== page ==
I'm here today with Sarika Chawla. Sarika is a Los Angeles-based writer and editor and mother of two. By day, she does marketing for the travel and tourism industry. In her spare time, she writes about women’s health and parenting. Her freelance work has been featured in places like Salon, VICE, and The Washington Post. Her recent piece on abortion after twenty weeks, which started with a moving story about her best friend’s troubled twin pregnancy, was selected for an honorable mention in ASJA’s 2018 Awards.
I actually discovered Sarika Chawla on Facebook. Her essay which was called “How I'm Raising My Kids to Have a Healthy Relationship with Food Despite My Eating Disorder” was published in The Washington Post’s On Parenting section. I thought it was awesome, so I reached out to her.
Hi, Sarika. It’s Zibby Owens from "Moms Don't Have Time to Read Books.”
Sarika Chawla: Hi.
Zibby: Hi, how are you?
Sarika: How are you? Good.
Zibby: Good. Thanks so much for doing the podcast.
Sarika: No worries. I know it’s crazy for you too. How old are your kids?
Zibby: I have twins who are almost eleven, a four-year-old -- almost five-year-old, and a three-year-old.
Sarika: Wow. I remember when I had just one. I was like, “I'm so tired all the time.” Now I have two. How does anyone do more than this?
Zibby: It’s crazy. How old are your kids again?
Sarika: My son is six. My daughter is twenty-one months, very cute. They're at an age now where they can interact with each other, which is nice.
Zibby: That does make life easier.
Sarika: Exactly. They play together now.
Zibby: Sometimes not so well for mine. I'm kidding. [laughs]
Sarika: Now she’s at the age where she's annoying to him, which is kind of funny. He’s like, “Leave me alone.” She’s also really pushy. It’s very cute to watch.
Zibby: I wanted to talk today more about your Washington Post On Parenting article about how you had eating disorders of your own, diagnosed or not, and how you find that impacting your kids. The beginning of your essay was so amazing. You paint a picture of pouring butter into your kid’s waffles, and a lot into your little boy’s, and maybe less so into your little girl’s. Then you say, “This is how is starts.” Talk to me about this.
Sarika: I don't know if that was an aha moment or just something that really stood out in my mind as, “I need to take stock of what I'm doing here.” My son is six. He’s on the smaller side. He’s a smaller kid. He’s very thin. He eats okay. I wanted to make sure that he’s strong and healthy. I'm very liberal about giving him extra calories wherever. I don’t think about it much. My daughter, she's almost two. She's a solid little thing. She's built like me. Her doctor did comment once, “Time to switch to low-fat milk.” When I was spreading that butter and realizing that he had a lot more than she did, it brought up a whole well of emotions in terms of weight and also gender, that it’s okay to give the boy more because he has to be big and strong. The girl has to be small. That's where it all came together in my head, that this I something I need to think about and address.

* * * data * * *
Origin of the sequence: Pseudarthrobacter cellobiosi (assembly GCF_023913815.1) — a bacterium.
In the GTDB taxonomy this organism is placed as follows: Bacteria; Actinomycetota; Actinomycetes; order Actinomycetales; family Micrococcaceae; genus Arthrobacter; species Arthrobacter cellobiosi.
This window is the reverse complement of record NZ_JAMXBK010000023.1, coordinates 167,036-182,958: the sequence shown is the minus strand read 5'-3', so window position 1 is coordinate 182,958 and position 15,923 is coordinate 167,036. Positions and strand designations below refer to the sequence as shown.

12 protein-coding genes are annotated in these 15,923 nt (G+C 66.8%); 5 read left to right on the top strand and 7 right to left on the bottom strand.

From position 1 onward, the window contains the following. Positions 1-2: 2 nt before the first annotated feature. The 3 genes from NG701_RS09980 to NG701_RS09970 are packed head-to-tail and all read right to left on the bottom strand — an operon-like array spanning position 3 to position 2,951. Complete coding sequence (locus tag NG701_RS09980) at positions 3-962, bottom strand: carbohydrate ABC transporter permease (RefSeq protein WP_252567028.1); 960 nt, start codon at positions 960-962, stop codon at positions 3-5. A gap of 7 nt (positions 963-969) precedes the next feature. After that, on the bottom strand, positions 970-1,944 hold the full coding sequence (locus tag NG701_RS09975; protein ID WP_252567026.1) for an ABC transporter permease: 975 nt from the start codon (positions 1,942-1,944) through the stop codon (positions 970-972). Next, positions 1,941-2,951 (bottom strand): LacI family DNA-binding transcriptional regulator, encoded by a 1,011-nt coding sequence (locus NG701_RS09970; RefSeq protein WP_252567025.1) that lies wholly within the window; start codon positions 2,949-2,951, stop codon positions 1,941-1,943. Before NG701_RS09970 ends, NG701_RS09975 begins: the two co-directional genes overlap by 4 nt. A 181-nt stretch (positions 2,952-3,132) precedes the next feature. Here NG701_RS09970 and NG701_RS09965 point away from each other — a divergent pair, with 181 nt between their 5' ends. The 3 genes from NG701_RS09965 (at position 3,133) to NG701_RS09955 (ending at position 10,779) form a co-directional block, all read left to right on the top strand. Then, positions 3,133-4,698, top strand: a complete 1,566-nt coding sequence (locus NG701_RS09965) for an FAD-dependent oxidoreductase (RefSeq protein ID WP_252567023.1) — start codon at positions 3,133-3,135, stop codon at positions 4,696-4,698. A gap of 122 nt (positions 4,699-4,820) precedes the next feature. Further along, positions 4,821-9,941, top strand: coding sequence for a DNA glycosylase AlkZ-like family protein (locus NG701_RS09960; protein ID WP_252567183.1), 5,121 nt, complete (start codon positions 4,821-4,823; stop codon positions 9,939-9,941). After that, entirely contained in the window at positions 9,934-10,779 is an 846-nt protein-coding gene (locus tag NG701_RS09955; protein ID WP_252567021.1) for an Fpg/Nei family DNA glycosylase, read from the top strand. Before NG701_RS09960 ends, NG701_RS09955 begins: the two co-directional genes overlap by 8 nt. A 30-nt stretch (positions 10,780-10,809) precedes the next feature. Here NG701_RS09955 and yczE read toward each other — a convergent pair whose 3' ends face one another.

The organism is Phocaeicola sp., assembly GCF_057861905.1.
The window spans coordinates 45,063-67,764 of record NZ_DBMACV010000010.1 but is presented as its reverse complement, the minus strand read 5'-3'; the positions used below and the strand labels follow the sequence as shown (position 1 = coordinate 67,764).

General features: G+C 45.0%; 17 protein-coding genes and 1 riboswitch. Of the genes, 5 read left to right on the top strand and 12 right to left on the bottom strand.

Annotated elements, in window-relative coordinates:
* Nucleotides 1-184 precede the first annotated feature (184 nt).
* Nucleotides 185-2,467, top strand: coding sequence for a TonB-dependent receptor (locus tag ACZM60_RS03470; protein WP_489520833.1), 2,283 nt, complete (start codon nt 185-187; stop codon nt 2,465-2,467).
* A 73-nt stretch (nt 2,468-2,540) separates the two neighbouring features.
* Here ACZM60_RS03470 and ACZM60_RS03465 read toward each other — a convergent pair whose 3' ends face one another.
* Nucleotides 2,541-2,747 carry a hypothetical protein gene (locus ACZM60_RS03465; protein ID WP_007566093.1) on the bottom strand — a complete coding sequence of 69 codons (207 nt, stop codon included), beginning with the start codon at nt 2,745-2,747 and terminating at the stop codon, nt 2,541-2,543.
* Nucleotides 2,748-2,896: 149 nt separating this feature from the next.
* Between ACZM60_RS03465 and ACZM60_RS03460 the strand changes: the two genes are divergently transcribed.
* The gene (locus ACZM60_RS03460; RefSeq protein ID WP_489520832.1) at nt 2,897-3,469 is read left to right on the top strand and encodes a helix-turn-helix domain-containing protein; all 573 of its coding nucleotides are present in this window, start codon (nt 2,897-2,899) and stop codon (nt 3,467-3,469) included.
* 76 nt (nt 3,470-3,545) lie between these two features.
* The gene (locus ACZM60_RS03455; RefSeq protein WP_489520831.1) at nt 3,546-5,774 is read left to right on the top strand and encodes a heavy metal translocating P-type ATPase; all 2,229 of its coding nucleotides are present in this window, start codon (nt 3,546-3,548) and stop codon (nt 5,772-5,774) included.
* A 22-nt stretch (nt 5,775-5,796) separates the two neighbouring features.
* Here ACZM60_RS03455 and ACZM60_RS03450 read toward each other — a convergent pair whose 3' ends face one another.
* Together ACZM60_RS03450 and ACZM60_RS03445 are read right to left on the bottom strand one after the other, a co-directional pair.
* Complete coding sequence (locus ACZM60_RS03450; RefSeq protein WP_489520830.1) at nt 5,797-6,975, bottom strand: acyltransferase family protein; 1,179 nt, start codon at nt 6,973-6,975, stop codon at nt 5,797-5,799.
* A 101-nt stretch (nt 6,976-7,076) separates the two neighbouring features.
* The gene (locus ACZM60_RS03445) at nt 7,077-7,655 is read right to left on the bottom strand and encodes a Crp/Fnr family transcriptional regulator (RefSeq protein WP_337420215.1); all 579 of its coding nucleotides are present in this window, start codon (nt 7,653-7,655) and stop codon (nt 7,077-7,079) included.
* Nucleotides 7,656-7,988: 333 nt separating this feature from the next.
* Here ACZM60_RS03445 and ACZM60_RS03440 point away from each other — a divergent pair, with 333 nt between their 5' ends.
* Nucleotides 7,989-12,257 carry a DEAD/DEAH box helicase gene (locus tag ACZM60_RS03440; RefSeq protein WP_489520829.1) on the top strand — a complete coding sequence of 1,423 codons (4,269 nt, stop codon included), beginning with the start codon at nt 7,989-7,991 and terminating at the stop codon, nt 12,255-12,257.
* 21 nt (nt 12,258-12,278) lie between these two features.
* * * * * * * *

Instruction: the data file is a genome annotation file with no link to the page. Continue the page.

Zibby: You did so in a really moving way. Thanks for getting it down on paper for us.
Sarika: Thank you.
Zibby: It’s true. I really, really liked it. That's why I'm interviewing you. You say in your piece that your eating disorder was never diagnosed officially, that you weren’t thin enough to be hospitalized or obesity-level heavy, yet you were consumed, you said obsessed with the scale and your body.
Can you tell me about what it was like for you growing up with your focus on eating and weight? What made it disordered in your mind?
Sarika: It goes back to when I was very young, probably eight or nine. I hit puberty very early as well. It was about nine. My body was changing at a very, very young age. They called me sturdy back then. I was never a thin girl. It began very young with the pediatrician saying, “The kids need to eat more vegetables and not so much junk food,” and my mom being like, “I'm trying, but I can't control everything they eat.” I had a sweet tooth. I loved sweets. I became very conscious of my appearance and how I looked when I was eight or nine. It was almost too young for a girl to be dealing with that.
I started dieting when I was fifteen or so. It was after my sophomore year. I lost some weight. I was really proud of myself. I was exercising and watching what I ate. Back then it was [indiscernible]. That was the low-fat revolution. Everything was low-fat. To me, that was a revelation. I can have cookies because they have no fat in them. We had SnackWell’s and all those. What I didn’t understand, or what nobody talked about was that they were loaded with sugar. I was really messing up my metabolism by eating nothing but bagels and low-fat cookies. Anything that was high carbs but low-fat was okay. I did lose weight. I felt really great about myself. People noticed. I messed up my metabolism pretty drastically.